Your Universal Remote Control Center
Philips ProntoPro TSU6000 Review
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What's New
8/14/14 - A budget-friendly hybrid remote with high-end features.
8/13/14 - With an emphasis on Zigbee-enabled control systems; plus training schedule.
8/12/14 - New remotes, keypads, switchers, and control processors; training schedule.
7/24/14 - A simple 2, 4 or 8-button in-wall keypad that's easy on the budget.
5/15/14 - Add that special touch to URC control systems with fully customizable LED lighting.
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ProntoProEdit Screen ShotProntoProEdit Screen Shot
Sample screens from my redesigned interface.

Default layouts for new macro, home or device panels can be modified by editing "macro.ccf, "home.ccf" and "device.ccf" respectively. A blank panel can be added instead of the default design by holding the [SHIFT] key while selecting the command.

Right-clicking over a device name on the tree provides options to move, cut, copy or delete a device, add a panel, add a new device, rename the device, or set one of several special functions. Those functions are "Is Template", which means the device will only be accessible from the "Add new device" option on the basic remote; "Is Read Only", meaning that it can't be changed on the remote; "Has Separator", to draw a line above the device on the Device Menu; and "Needs Programming", a new option that is used to tell the remote that the device needs a preprogrammed code set. Devices, or "Groups" under the Macro section feature similar functions and design considerations (indeed most users either ignore the whole Macro section or use it for different, non-macro purposes), however it's special options include the ability to make a group specifically for timers. That way, any blank buttons you add under such a group will default to a timer, instead of a macro, when it's edited on the remote.

Right-clicking over a panel name presents similar options, except here the only special function is "Is Hidden". That moniker is actually somewhat of a misnomer as it only prevents the remote from scrolling that panel. If an entire device is made up of such panels, the first panel will still be displayed when the device is selected, but no scroll icons will appear on the side of the screen to get to other panels - that functionality must be designed into your custom layout using page jumps. For close-up work, each panel can be zoomed up to four times its original size. In addition, custom layout grids can be created and displayed at any time, along with a selectable "snap-to" option.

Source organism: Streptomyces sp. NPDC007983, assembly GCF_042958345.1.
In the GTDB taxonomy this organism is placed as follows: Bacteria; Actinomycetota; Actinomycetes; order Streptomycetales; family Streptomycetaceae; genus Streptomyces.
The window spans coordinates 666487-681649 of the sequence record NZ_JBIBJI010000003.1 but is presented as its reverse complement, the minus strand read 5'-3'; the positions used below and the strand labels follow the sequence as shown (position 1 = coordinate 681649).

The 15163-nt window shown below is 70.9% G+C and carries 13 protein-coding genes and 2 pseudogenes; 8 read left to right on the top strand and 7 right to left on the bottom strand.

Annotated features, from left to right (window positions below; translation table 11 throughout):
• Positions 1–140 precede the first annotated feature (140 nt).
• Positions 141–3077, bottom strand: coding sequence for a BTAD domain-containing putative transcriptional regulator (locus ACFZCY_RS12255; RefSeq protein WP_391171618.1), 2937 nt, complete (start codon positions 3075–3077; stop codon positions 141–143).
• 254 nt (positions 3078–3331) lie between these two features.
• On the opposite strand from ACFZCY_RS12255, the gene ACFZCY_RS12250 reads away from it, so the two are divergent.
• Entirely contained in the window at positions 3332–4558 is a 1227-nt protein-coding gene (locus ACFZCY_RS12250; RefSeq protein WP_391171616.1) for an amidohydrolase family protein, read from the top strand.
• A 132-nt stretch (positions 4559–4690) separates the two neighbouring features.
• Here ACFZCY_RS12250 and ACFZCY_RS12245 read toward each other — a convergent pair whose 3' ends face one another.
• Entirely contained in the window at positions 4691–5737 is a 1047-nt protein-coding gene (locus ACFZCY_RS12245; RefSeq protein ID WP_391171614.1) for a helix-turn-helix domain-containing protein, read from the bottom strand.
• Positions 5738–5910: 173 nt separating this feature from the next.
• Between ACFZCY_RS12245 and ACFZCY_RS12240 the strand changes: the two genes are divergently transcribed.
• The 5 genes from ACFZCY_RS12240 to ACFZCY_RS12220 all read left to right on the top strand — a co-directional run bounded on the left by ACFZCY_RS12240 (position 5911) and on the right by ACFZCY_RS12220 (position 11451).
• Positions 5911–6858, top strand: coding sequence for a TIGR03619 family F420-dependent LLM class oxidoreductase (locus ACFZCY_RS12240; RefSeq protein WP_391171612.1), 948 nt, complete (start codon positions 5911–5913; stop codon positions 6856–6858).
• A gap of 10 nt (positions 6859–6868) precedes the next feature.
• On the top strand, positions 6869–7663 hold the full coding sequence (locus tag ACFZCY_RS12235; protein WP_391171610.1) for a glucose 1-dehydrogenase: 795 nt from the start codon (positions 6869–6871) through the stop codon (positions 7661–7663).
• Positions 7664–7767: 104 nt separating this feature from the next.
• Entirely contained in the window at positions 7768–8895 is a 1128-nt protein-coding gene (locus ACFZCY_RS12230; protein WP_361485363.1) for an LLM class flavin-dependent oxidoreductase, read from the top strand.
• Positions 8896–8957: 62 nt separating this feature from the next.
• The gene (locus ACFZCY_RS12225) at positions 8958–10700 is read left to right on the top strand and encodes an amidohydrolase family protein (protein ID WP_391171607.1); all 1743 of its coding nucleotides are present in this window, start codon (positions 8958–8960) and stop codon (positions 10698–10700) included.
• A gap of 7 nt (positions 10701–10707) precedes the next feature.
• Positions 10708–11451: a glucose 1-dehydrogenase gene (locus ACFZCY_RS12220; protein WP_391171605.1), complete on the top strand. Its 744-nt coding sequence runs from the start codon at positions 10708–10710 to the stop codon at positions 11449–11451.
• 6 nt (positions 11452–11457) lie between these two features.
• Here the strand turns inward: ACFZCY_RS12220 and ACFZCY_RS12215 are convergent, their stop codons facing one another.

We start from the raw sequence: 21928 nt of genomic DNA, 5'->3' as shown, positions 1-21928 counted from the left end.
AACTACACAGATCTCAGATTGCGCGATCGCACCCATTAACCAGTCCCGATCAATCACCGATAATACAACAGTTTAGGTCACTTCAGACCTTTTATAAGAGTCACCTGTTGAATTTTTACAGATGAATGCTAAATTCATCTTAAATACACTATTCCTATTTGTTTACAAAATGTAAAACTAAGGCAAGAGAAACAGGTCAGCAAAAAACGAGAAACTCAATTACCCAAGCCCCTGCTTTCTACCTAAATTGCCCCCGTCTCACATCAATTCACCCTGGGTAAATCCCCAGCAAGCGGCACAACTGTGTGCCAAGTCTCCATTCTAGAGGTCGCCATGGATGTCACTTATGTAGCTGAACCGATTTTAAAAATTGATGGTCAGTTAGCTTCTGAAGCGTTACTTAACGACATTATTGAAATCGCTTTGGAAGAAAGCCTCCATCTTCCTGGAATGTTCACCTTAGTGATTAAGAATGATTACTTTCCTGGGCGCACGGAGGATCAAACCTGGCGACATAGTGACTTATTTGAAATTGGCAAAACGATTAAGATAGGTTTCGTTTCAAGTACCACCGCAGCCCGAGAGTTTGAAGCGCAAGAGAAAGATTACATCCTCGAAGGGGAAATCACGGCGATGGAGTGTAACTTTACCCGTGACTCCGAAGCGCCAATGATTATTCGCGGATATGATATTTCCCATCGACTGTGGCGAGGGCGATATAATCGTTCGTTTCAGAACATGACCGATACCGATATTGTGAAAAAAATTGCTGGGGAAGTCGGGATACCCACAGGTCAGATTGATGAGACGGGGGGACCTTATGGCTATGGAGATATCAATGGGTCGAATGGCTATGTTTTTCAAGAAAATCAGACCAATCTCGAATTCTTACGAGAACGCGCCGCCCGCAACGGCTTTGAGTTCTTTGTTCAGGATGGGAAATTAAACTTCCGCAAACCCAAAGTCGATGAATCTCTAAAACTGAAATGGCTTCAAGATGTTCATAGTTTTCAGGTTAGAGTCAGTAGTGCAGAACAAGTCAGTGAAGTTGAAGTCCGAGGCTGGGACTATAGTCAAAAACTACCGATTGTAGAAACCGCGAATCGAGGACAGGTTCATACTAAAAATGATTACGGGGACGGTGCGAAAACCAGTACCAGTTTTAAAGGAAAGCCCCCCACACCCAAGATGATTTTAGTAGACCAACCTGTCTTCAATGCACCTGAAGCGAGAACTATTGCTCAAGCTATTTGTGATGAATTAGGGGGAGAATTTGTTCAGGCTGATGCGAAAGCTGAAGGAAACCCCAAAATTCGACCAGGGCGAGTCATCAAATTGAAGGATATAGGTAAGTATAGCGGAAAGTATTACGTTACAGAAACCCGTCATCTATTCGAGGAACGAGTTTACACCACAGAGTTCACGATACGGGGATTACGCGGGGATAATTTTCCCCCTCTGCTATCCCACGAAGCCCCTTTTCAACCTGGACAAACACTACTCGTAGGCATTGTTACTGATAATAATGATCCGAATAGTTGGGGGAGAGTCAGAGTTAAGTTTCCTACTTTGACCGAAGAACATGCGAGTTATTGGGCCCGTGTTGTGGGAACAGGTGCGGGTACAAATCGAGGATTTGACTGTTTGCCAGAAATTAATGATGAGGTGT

ProntoProEdit Screen Shot
Hard Button Properties
The biggest change in ProntoProEdit's interface from ProntoEdit v2.0 is the "Device Properties" screen. Instead of each hard button having a separate tab - 7 were featured for the TSU2000, the ProntoPro would have required 9 - all are now accessed from one. The new screen displays a photo of the remote on the left. Clicking on one of its hard buttons changes the right half of the window to display the action list and label for that button. Though I don't feel this new design is quite the answer we've been looking for - the photo takes up far too much space, while the hard buttons themselves are small and make it difficult to tell which is currently being worked on - the change is a welcome step in the right direction.

ProntoProEdit Screen Shot
ProntoPro Emulator
On the same window, the "Action" tab is used to add commands to a device that will execute whenever it is selected. This is great for automatically entering the proper inputs on your television and receiver - no more complaints that "the sound doesn't match the picture!" Naturally, this generally requires "discrete" codes - codes that immediately jump to the specified input, instead of rotational "toggle" codes - which is where the Pronto's user community comes in. If such codes exist, chances are they're already available or will soon be found.

Full Emulation... and more.
One of ProntoProEdit's most useful utilities is the ProntoProEmulator. Complete with a picture of the remote and operational hard buttons, the emulator uses the same program code as the real remote and will show you exactly how your configuration works - or doesn't. If you've got a ProntoPro connected to the computer (and ProntoProEdit feels like cooperating) buttons pressed on the emulator will be transmitted out the real remote. You could even try learning codes into your file through the emulator (a special mode exists where changes made in the emulator will be saved to disk).

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